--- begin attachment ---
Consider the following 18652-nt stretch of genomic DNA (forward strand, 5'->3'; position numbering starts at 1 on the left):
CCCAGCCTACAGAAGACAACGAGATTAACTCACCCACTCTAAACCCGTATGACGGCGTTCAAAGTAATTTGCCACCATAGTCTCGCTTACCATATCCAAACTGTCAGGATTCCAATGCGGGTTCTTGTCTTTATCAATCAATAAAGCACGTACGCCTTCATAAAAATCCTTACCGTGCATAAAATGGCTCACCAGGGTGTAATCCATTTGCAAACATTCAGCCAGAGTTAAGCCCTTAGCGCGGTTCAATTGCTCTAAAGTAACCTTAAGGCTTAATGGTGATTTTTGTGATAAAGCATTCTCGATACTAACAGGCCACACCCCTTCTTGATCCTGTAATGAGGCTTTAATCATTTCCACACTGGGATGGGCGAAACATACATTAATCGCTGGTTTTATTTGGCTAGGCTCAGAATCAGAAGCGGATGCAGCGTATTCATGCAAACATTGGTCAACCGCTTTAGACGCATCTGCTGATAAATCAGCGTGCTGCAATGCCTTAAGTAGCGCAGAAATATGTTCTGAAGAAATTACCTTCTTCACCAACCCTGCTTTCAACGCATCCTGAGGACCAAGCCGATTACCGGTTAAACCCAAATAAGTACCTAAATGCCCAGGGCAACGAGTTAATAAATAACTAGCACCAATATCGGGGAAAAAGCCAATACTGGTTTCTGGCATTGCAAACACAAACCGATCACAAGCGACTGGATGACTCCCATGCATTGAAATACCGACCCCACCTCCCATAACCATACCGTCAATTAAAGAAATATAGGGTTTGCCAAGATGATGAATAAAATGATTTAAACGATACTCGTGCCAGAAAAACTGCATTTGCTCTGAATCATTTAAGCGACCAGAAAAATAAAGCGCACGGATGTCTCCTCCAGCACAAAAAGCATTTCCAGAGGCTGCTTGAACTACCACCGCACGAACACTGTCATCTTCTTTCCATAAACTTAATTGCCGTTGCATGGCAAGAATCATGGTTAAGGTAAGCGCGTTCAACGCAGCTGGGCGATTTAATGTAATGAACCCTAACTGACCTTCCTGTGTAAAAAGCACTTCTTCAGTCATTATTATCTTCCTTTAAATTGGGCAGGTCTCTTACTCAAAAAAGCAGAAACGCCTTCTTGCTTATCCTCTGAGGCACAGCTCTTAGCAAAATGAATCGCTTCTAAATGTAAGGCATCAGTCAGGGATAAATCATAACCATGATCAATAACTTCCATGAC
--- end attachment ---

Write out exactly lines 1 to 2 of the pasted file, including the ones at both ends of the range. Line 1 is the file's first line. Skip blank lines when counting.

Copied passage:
Consider the following 18652-nt stretch of genomic DNA (forward strand, 5'->3'; position numbering starts at 1 on the left):
CCCAGCCTACAGAAGACAACGAGATTAACTCACCCACTCTAAACCCGTATGACGGCGTTCAAAGTAATTTGCCACCATAGTCTCGCTTACCATATCCAAACTGTCAGGATTCCAATGCGGGTTCTTGTCTTTATCAATCAATAAAGCACGTACGCCTTCATAAAAATCCTTACCGTGCATAAAATGGCTCACCAGGGTGTAATCCATTTGCAAACATTCAGCCAGAGTTAAGCCCTTAGCGCGGTTCAATTGCTCTAAAGTAACCTTAAGGCTTAATGGTGATTTTTGTGATAAAGCATTCTCGATACTAACAGGCCACACCCCTTCTTGATCCTGTAATGAGGCTTTAATCATTTCCACACTGGGATGGGCGAAACATACATTAATCGCTGGTTTTATTTGGCTAGGCTCAGAATCAGAAGCGGATGCAGCGTATTCATGCAAACATTGGTCAACCGCTTTAGACGCATCTGCTGATAAATCAGCGTGCTGCAATGCCTTAAGTAGCGCAGAAATATGTTCTGAAGAAATTACCTTCTTCACCAACCCTGCTTTCAACGCATCCTGAGGACCAAGCCGATTACCGGTTAAACCCAAATAAGTACCTAAATGCCCAGGGCAACGAGTTAATAAATAACTAGCACCAATATCGGGGAAAAAGCCAATACTGGTTTCTGGCATTGCAAACACAAACCGATCACAAGCGACTGGATGACTCCCATGCATTGAAATACCGACCCCACCTCCCATAACCATACCGTCAATTAAAGAAATATAGGGTTTGCCAAGATGATGAATAAAATGATTTAAACGATACTCGTGCCAGAAAAACTGCATTTGCTCTGAATCATTTAAGCGACCAGAAAAATAAAGCGCACGGATGTCTCCTCCAGCACAAAAAGCATTTCCAGAGGCTGCTTGAACTACCACCGCACGAACACTGTCATCTTCTTTCCATAAACTTAATTGCCGTTGCATGGCAAGAATCATGGTTAAGGTAAGCGCGTTCAACGCAGCTGGGCGATTTAATGTAATGAACCCTAACTGACCTTCCTGTGTAAAAAGCACTTCTTCAGTCATTATTATCTTCCTTTAAATTGGGCAGGTCTCTTACTCAAAAAAGCAGAAACGCCTTCTTGCTTATCCTCTGAGGCACAGCTCTTAGCAAAATGAATCGCTTCTAAATGTAAGGCATCAGTCAGGGATAAATCATAACCATGATCAATAACTTCCATGAC